Additives that facilitate or control polymer processing, e.g., lubricants, mould-release agents, blowing agents and plasticisers. Chemical property modifiers. These enhance stabilisation against degradation and aging during processing or in use. Degradation usually involves chain cleavage and is usually caused by energy (e.g., shear forces during processing, heat, UV light) or by chemical attack (e.g., oxidation, hydrolysis). Thus many polymers require anti-oxidants, light or heat stabilisers, etc. The promotion of new desirable properties for the polymer such as improved mechanical or electrical properties or dimensional stability. Fillers enhance many of these properties. Aesthetic property enhancers. These additives (e.g., colorants) will improve the polymer’s appearance and make it suitable for various applications. Degradation additives. These additives are usually added for environmental purposes in order to promote the decomposition of polymers after use.

The total world demand for additives is ca. 2 million tonnes per annum (excluding fillers and colorants — with fillers this becomes 20 million tonnes per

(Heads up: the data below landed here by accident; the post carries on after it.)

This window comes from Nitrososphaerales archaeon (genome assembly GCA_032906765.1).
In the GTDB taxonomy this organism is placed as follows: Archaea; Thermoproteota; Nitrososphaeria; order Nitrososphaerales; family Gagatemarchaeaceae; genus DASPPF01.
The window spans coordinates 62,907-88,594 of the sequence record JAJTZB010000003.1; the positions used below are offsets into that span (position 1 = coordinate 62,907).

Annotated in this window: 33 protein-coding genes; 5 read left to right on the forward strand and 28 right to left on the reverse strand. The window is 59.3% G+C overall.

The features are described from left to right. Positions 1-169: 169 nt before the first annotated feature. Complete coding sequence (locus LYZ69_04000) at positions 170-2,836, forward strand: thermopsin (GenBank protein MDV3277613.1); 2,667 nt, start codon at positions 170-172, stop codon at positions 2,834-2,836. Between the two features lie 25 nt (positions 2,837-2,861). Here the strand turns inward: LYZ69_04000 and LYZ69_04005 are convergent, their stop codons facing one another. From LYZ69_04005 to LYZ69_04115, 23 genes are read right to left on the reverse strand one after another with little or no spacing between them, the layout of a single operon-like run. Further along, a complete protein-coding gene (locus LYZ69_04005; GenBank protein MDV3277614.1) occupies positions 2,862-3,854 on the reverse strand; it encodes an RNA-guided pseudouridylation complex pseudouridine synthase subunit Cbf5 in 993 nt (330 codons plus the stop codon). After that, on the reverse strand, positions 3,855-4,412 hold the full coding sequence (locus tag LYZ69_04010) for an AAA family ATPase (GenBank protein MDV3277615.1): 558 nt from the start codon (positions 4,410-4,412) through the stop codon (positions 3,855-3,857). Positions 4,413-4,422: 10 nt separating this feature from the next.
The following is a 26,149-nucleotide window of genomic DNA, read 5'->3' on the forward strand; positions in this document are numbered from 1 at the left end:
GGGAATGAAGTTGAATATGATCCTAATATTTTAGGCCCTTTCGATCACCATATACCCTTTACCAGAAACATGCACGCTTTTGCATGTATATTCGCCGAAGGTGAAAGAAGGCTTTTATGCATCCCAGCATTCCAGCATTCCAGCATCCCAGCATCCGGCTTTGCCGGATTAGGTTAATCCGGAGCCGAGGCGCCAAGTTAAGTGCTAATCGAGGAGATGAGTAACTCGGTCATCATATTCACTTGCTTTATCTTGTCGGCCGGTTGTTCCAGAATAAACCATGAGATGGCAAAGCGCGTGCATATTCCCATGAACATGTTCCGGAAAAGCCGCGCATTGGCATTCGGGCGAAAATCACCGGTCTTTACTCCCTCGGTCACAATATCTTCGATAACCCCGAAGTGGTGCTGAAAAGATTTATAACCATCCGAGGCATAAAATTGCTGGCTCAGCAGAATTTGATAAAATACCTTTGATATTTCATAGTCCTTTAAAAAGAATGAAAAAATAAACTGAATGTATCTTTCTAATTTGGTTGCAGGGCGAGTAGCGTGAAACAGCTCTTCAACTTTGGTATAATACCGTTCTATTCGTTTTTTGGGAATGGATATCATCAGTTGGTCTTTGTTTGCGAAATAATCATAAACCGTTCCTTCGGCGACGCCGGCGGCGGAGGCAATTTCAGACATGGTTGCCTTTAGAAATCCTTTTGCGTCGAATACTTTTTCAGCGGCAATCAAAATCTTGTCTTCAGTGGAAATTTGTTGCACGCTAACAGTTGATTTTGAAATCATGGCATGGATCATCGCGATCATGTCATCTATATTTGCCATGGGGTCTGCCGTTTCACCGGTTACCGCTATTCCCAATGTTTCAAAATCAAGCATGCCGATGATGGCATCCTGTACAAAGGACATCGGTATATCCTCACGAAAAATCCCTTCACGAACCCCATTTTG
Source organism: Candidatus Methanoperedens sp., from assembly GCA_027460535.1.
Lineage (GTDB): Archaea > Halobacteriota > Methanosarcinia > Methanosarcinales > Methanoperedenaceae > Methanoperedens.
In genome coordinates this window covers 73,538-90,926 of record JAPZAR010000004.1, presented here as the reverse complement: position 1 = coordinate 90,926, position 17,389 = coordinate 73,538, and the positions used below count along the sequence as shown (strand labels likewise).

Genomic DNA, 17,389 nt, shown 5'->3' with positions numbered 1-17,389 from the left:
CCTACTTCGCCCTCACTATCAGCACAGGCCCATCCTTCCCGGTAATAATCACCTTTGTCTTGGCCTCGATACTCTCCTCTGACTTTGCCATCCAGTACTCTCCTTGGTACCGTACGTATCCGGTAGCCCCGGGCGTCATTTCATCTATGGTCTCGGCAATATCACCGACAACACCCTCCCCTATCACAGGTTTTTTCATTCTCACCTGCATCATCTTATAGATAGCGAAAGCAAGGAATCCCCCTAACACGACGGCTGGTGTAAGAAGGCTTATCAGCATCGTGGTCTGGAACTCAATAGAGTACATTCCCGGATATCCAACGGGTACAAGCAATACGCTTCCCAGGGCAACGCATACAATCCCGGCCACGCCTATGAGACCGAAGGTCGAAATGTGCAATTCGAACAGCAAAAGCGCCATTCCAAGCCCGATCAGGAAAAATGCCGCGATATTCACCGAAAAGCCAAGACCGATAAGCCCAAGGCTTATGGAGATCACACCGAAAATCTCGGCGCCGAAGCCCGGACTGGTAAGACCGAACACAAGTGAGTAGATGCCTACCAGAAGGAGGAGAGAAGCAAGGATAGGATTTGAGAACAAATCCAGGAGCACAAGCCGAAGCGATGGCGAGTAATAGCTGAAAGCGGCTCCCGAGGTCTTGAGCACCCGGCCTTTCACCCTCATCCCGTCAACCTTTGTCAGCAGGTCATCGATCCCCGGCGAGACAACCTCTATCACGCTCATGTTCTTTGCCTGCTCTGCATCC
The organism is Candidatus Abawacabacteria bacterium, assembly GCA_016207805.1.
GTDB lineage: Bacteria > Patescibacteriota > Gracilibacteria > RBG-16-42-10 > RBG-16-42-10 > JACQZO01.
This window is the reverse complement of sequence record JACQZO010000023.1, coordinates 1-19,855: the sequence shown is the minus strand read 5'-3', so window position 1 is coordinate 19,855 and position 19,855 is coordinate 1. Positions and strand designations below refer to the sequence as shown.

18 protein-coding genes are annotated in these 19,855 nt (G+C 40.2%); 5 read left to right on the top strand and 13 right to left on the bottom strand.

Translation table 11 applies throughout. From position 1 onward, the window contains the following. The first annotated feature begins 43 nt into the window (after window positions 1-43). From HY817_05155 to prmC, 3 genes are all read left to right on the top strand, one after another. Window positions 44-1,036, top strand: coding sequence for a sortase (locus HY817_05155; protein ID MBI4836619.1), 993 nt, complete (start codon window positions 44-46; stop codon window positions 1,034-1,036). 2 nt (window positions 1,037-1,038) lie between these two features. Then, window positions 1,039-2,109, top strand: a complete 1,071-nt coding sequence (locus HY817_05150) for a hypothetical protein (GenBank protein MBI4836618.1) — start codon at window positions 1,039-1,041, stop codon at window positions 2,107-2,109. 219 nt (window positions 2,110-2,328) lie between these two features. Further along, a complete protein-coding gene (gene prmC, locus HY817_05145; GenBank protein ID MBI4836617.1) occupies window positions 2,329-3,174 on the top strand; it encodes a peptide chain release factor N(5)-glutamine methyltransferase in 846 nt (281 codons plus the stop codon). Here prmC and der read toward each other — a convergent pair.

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annum). Their concentration can vary from a few ppm to W50% for flame retardants and fillers. The average is ca. 20 wt% of all polymers consumed.

Fillers Plasticisers Reinforcing agents Flame retardants Colorants

Consumption (%) (wt additive/wt polymer) 58 16 (almost solely with PVC) 10 6 5

The additives can be added during the polymerisation (either in the form of a reactive monomer or as an inert material — advantages include better dispersion and increased retention), but they are usually added immediately postpolymerisation of the polymer and extruded with the polymer. Often a concentrated mix with the plastic (master-batch) is prepared by the plastic manufacturer and this can be sold to the fabricators to be added during subsequent processing. When using additives the following precautions should be taken: (i)

(ii)

(iii)